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Administrative Law Court
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SC Administrative Law Court Decisions

George Brown, #215442 vs. DOC

South Carolina Department of Corrections

George Brown, #215442

South Carolina Department of Corrections




This matter comes before the Administrative Law Judge Division (“ALJD”) pursuant to the appeal of George Brown, an inmate incarcerated with the Department of Corrections (“Department”). In his appeal, Brown challenges the Department’s calculation of his sentence.

The ALJD’s jurisdiction to hear this matter is derived entirely from the decision of the South Carolina Supreme Court in Al-Shabazz v. State, 338 S.C. 354, 527 S.E.2d 742 (2000). On September 5, 2001, the ALJD issued an En Banc Order in McNeil v. South Carolina Department of Corrections, 00-ALJ-04-00336-AP (September 5, 2001), interpreting the Supreme Court’s ruling in Al-Shabazz. The McNeil decision holds that the ALJD’s appellate jurisdiction in inmate appeals is limited to two types of cases: (1) cases in which an inmate contends that prison officials have erroneously calculated his sentence, sentence-related credits, or custody status; and (2) cases in which the Department has taken an inmate’s created liberty interest as punishment in a major disciplinary hearing. Id.

In this case, Brown challenges the calculation of his sentence. As such, I find that this tribunal has jurisdiction to hear Brown’s appeal.

This tribunal sits in an appellate capacity to review decisions from the Department; thus, it is restricted to reviewing the record presented. S.C. Code Ann. § 1-23-380(A)(5) (Supp. 2000); Al-Shabazz v. State, 338 S.C. at 377, 527 S.E.2d at 754. This tribunal may not substitute its judgment for that of the Department unless the Department’s determination is affected by error of law or is clearly erroneous in view of the reliable, probative, and substantial evidence in the whole record. S.C. Code Ann. § 1-23-380(A)(6) (Supp. 2000); Al-Shabazz, 338 S.C. at 380, 527 S.E.2d at 755-56; Lark v. Bi-Lo, Inc., 276 S.C. 130, 276 S.E.2d 304 (1981). Although generally “[t]he appealing party has the burden of furnishing a sufficient record from which [a] court can make an intelligent review,” Hamilton v. Greyhound Lines East, 281 S.C. 442, 444, 316 S.E.2d 368, 369 (1984), the Department has the duty of providing the record on appeal in inmate grievance matters. Al-Shabazz, 338 S.C. at 377, 527 S.E.2d at 754; see also ALJD Rule 59 (“Within forty-five (45) days of the date the case is assigned to an Administrative Law Judge (date of assignment), [the Department] shall file the record with the [ALJD] . . . .”).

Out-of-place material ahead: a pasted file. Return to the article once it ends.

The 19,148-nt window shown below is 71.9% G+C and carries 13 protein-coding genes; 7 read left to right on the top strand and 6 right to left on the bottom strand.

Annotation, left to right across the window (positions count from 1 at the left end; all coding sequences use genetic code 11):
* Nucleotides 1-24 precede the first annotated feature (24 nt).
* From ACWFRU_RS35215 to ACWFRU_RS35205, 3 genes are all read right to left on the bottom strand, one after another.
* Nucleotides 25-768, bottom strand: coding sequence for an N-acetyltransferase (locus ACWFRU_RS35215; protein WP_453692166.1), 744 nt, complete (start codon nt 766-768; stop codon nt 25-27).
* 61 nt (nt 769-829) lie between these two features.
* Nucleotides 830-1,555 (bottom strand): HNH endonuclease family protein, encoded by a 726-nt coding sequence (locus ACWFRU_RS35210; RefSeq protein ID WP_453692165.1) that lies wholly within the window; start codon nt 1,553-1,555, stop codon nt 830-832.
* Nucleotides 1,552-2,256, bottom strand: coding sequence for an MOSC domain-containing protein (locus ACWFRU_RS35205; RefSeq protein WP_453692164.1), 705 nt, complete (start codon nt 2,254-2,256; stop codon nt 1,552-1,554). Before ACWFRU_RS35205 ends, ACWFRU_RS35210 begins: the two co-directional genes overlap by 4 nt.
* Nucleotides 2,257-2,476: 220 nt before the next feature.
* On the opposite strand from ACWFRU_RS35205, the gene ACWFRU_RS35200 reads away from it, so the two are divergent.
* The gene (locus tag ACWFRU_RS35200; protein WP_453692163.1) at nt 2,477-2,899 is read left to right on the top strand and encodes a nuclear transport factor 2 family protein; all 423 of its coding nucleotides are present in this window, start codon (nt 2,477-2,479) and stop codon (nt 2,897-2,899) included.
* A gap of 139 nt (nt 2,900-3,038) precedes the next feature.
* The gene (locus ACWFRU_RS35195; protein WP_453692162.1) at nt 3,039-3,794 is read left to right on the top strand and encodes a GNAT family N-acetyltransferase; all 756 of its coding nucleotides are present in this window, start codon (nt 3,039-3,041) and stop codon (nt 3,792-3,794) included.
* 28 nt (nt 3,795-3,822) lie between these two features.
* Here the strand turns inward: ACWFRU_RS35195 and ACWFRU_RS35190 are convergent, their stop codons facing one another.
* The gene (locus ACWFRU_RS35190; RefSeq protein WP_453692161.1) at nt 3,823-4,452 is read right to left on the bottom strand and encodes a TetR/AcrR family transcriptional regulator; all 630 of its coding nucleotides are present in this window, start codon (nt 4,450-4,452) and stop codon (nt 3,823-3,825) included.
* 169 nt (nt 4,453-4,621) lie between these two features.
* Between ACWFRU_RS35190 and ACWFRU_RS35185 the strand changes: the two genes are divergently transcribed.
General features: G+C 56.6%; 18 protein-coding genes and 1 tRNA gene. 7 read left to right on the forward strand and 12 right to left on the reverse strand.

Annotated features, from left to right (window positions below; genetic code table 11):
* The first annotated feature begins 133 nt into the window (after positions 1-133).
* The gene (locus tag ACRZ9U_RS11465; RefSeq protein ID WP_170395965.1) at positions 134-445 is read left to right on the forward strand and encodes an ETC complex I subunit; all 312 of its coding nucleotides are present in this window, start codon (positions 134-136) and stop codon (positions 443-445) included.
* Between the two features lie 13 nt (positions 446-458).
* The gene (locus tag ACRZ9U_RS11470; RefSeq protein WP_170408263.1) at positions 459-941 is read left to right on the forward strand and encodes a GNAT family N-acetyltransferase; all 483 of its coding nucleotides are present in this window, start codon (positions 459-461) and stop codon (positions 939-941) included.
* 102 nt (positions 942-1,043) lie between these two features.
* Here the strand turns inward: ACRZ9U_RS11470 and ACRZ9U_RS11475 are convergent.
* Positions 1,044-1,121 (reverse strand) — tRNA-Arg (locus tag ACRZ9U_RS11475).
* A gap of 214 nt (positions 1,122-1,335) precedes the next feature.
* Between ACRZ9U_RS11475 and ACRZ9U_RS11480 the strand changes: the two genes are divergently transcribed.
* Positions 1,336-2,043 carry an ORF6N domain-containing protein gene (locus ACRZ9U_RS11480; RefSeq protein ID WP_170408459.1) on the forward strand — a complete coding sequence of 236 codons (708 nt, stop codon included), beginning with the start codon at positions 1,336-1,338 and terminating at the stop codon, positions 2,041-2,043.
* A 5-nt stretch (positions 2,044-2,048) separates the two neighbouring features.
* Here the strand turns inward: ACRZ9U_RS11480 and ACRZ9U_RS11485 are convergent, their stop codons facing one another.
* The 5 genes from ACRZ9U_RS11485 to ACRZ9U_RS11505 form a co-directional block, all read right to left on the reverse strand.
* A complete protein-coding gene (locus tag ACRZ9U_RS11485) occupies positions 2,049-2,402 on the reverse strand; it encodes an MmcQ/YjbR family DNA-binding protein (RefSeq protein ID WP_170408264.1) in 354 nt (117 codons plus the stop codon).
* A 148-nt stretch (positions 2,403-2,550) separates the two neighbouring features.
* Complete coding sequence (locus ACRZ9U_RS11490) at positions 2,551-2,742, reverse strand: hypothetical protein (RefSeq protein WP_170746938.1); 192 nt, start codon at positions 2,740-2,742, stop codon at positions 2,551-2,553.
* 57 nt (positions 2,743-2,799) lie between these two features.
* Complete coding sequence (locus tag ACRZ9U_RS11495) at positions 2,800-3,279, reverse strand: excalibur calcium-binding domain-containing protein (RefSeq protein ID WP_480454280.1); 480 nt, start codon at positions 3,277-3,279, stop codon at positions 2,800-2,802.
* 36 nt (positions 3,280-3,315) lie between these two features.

In his grievance, Inmate Brown contends, among other things, that the Department has not properly reduced the term of his sentence by his sentence related credits in compliance with state statutes. In the Department’s final agency decision contained on the Step 2 Grievance form and its decision on the Step 1 form, the Department failed to address and rule upon this issue. It is error for an appellate tribunal, as the Division is in these proceedings, to address an issue unless it was properly preserved for appeal. For an issue to be preserved for appellate review by this tribunal, it must have been raised to and ruled upon by the Department. Kiawah Resort Assocs. v. S. C. Tax Comm’n, 318 S.C. 502, 458 S. E. 2d 542 (1998). Although the issue was properly raised at the Department level, it has not been ruled upon by the Department. Footnote Further, because Inmate Brown’s grievance issue has not been addressed in the Step 1 and Step 2 Grievance levels, I find that the Department’s final decision in this matter fails to set forth findings which are sufficiently detailed to enable this tribunal to conduct a meaningful appellate review. See Porter v. S.C. Pub. Serv. Comm’n, 333 S.C. 12, 21, 507 S.E.2d 328, 332 (1998) (The findings of an administrative body must be “sufficiently detailed to enable [the reviewing body] to determine whether the findings are supported by the evidence and whether the law has been applied properly to those findings.”).

Because the Department failed to rule upon the issue of the proper manner of deducting sentence related credits from the sentence, this case must be remanded to the Department.

IT IS HEREBY ORDERED that this matter is remanded to the Department of Corrections for the issuance of a final agency decision containing detailed findings of fact and conclusions of law in conformance with the principles set forth herein on or before October 2, 2003.

IT IS FURTHER ORDERED that this Docket is closed and if Appellant is not satisfied with the Department’s final agency decision made pursuant to this Order, that a new appeal must be filed.





July 2, 2003

Columbia, South Carolina

Brown Bldg.






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